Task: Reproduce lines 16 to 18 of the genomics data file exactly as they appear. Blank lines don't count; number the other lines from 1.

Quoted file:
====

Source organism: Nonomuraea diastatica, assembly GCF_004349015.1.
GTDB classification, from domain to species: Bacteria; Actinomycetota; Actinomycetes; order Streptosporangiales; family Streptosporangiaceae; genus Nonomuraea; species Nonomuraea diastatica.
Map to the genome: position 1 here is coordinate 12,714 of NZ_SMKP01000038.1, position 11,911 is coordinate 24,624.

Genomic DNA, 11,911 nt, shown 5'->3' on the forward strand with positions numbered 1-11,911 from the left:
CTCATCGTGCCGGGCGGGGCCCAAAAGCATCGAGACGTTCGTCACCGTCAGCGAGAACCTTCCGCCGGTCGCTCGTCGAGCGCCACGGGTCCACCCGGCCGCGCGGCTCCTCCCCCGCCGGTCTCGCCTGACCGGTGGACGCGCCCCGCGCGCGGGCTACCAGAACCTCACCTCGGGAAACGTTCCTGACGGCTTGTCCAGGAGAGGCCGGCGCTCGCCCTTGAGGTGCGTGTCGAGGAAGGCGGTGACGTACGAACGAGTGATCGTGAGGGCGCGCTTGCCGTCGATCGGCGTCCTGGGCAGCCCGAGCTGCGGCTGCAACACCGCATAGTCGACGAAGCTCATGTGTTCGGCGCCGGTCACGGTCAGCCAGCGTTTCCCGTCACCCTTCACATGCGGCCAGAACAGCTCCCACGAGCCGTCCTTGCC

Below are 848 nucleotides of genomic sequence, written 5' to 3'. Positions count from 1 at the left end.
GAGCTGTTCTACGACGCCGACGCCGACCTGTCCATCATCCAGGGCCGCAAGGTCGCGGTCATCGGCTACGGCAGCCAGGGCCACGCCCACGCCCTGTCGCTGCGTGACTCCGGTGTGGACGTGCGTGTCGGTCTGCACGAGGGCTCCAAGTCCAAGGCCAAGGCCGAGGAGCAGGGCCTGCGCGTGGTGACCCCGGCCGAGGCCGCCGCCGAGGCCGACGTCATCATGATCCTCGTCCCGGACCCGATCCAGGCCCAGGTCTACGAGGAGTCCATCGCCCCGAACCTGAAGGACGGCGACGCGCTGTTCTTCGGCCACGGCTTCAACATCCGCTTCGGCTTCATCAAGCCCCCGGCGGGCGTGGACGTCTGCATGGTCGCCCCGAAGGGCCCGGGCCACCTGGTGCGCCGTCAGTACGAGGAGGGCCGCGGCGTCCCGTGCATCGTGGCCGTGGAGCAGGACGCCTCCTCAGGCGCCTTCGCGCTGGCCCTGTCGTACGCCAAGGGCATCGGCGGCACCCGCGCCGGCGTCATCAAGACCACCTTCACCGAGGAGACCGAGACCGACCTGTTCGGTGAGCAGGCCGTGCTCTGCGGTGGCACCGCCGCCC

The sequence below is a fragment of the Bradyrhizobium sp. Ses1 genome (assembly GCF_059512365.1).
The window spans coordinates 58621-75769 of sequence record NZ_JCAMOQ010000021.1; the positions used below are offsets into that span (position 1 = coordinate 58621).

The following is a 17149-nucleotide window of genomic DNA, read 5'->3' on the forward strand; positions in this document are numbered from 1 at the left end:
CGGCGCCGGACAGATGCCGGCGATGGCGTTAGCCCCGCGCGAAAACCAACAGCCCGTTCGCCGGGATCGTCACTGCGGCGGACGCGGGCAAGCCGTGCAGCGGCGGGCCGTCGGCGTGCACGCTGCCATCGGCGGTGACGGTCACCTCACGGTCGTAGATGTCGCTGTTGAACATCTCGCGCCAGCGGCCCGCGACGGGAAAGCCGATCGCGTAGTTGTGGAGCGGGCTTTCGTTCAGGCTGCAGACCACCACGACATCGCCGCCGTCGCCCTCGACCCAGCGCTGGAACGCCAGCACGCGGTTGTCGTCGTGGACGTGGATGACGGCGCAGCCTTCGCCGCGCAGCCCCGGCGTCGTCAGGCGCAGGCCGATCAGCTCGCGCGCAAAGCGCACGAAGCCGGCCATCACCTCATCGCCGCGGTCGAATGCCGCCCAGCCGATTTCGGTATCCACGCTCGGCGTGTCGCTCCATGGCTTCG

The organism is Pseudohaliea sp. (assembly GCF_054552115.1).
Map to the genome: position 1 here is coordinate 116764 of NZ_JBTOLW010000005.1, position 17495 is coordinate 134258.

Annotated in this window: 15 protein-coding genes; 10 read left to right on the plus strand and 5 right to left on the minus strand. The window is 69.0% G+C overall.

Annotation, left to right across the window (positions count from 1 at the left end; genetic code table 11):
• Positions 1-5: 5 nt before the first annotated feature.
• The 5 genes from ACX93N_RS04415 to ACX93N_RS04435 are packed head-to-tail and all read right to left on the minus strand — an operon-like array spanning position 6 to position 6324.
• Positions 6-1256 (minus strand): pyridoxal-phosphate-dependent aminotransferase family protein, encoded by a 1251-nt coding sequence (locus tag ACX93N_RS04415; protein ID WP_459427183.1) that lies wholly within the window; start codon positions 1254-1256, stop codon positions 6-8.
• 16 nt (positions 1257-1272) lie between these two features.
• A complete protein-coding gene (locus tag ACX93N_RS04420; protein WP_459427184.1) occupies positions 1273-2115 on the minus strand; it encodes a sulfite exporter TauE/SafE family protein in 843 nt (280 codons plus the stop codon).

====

• Positions 1-5: 5 nt before the first annotated feature.
• The 5 genes from ACX93N_RS04415 to ACX93N_RS04435 are packed head-to-tail and all read right to left on the minus strand — an operon-like array spanning position 6 to position 6324.
• Positions 6-1256 (minus strand): pyridoxal-phosphate-dependent aminotransferase family protein, encoded by a 1251-nt coding sequence (locus tag ACX93N_RS04415; protein ID WP_459427183.1) that lies wholly within the window; start codon positions 1254-1256, stop codon positions 6-8.